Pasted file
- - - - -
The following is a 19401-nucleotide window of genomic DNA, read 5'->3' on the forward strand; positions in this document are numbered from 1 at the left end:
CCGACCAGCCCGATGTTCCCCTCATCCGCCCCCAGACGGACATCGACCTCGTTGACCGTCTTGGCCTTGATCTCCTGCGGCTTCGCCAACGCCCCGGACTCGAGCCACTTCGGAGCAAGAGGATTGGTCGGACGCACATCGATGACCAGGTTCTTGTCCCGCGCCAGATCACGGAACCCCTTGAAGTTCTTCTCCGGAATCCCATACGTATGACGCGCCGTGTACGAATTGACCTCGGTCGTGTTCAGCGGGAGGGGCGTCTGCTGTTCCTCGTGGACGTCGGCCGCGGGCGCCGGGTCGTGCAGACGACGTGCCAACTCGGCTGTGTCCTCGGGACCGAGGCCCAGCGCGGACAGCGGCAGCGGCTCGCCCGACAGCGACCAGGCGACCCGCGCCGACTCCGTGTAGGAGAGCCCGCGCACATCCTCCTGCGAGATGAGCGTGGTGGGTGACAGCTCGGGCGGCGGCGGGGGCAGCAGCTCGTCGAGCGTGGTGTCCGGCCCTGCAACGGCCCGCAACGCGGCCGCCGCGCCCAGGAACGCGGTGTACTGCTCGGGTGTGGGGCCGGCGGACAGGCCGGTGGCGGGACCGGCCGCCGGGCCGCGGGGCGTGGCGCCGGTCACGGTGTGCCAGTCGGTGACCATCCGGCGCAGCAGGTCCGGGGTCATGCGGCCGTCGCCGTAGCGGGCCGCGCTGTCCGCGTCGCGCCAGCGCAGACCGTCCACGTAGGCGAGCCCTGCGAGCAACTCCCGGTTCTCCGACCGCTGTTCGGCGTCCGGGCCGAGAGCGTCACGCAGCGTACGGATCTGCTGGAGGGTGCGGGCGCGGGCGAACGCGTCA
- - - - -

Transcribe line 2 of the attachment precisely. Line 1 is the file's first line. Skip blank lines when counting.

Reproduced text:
CCGACCAGCCCGATGTTCCCCTCATCCGCCCCCAGACGGACATCGACCTCGTTGACCGTCTTGGCCTTGATCTCCTGCGGCTTCGCCAACGCCCCGGACTCGAGCCACTTCGGAGCAAGAGGATTGGTCGGACGCACATCGATGACCAGGTTCTTGTCCCGCGCCAGATCACGGAACCCCTTGAAGTTCTTCTCCGGAATCCCATACGTATGACGCGCCGTGTACGAATTGACCTCGGTCGTGTTCAGCGGGAGGGGCGTCTGCTGTTCCTCGTGGACGTCGGCCGCGGGCGCCGGGTCGTGCAGACGACGTGCCAACTCGGCTGTGTCCTCGGGACCGAGGCCCAGCGCGGACAGCGGCAGCGGCTCGCCCGACAGCGACCAGGCGACCCGCGCCGACTCCGTGTAGGAGAGCCCGCGCACATCCTCCTGCGAGATGAGCGTGGTGGGTGACAGCTCGGGCGGCGGCGGGGGCAGCAGCTCGTCGAGCGTGGTGTCCGGCCCTGCAACGGCCCGCAACGCGGCCGCCGCGCCCAGGAACGCGGTGTACTGCTCGGGTGTGGGGCCGGCGGACAGGCCGGTGGCGGGACCGGCCGCCGGGCCGCGGGGCGTGGCGCCGGTCACGGTGTGCCAGTCGGTGACCATCCGGCGCAGCAGGTCCGGGGTCATGCGGCCGTCGCCGTAGCGGGCCGCGCTGTCCGCGTCGCGCCAGCGCAGACCGTCCACGTAGGCGAGCCCTGCGAGCAACTCCCGGTTCTCCGACCGCTGTTCGGCGTCCGGGCCGAGAGCGTCACGCAGCGTACGGATCTGCTGGAGGGTGCGGGCGCGGGCGAACGCGTCA